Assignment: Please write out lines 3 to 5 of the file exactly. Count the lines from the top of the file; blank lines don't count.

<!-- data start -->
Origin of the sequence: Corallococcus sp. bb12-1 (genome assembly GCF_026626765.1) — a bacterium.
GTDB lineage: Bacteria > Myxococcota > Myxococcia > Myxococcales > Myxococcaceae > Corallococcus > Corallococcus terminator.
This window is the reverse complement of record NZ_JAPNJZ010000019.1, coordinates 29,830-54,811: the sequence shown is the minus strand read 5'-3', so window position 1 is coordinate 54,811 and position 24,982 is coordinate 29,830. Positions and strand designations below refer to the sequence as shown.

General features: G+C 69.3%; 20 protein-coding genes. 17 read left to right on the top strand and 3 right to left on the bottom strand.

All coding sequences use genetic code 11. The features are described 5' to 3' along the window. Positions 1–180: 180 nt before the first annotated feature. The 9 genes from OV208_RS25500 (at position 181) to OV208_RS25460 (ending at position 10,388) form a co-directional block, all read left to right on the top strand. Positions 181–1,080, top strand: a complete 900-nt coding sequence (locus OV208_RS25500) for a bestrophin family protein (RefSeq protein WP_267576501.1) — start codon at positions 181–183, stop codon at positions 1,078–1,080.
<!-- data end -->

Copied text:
This window is the reverse complement of record NZ_JAPNJZ010000019.1, coordinates 29,830-54,811: the sequence shown is the minus strand read 5'-3', so window position 1 is coordinate 54,811 and position 24,982 is coordinate 29,830. Positions and strand designations below refer to the sequence as shown.

General features: G+C 69.3%; 20 protein-coding genes. 17 read left to right on the top strand and 3 right to left on the bottom strand.

All coding sequences use genetic code 11. The features are described 5' to 3' along the window. Positions 1–180: 180 nt before the first annotated feature. The 9 genes from OV208_RS25500 (at position 181) to OV208_RS25460 (ending at position 10,388) form a co-directional block, all read left to right on the top strand. Positions 181–1,080, top strand: a complete 900-nt coding sequence (locus OV208_RS25500) for a bestrophin family protein (RefSeq protein WP_267576501.1) — start codon at positions 181–183, stop codon at positions 1,078–1,080.